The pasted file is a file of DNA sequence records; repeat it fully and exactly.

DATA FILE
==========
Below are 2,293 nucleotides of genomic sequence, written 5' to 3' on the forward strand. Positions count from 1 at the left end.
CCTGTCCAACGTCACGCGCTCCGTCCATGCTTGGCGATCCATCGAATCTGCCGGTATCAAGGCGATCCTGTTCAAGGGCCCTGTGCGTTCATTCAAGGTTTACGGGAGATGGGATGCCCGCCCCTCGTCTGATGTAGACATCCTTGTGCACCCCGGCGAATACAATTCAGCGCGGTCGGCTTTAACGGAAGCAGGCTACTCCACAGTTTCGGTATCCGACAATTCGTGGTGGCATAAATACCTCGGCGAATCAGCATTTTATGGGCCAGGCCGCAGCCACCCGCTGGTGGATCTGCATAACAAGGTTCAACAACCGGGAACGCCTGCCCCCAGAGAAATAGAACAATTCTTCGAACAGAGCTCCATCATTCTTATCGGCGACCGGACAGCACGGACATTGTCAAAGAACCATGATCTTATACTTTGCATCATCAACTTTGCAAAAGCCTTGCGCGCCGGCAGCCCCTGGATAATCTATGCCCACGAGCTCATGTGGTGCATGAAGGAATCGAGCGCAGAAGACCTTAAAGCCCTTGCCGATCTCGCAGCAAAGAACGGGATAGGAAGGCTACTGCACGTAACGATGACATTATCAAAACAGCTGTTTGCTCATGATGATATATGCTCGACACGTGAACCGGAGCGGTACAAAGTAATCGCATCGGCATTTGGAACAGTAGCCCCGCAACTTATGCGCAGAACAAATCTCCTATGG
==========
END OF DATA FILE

Below are 2,293 nucleotides of genomic sequence, written 5' to 3' on the forward strand. Positions count from 1 at the left end.
CCTGTCCAACGTCACGCGCTCCGTCCATGCTTGGCGATCCATCGAATCTGCCGGTATCAAGGCGATCCTGTTCAAGGGCCCTGTGCGTTCATTCAAGGTTTACGGGAGATGGGATGCCCGCCCCTCGTCTGATGTAGACATCCTTGTGCACCCCGGCGAATACAATTCAGCGCGGTCGGCTTTAACGGAAGCAGGCTACTCCACAGTTTCGGTATCCGACAATTCGTGGTGGCATAAATACCTCGGCGAATCAGCATTTTATGGGCCAGGCCGCAGCCACCCGCTGGTGGATCTGCATAACAAGGTTCAACAACCGGGAACGCCTGCCCCCAGAGAAATAGAACAATTCTTCGAACAGAGCTCCATCATTCTTATCGGCGACCGGACAGCACGGACATTGTCAAAGAACCATGATCTTATACTTTGCATCATCAACTTTGCAAAAGCCTTGCGCGCCGGCAGCCCCTGGATAATCTATGCCCACGAGCTCATGTGGTGCATGAAGGAATCGAGCGCAGAAGACCTTAAAGCCCTTGCCGATCTCGCAGCAAAGAACGGGATAGGAAGGCTACTGCACGTAACGATGACATTATCAAAACAGCTGTTTGCTCATGATGATATATGCTCGACACGTGAACCGGAGCGGTACAAAGTAATCGCATCGGCATTTGGAACAGTAGCCCCGCAACTTATGCGCAGAACAAATCTCCTATGG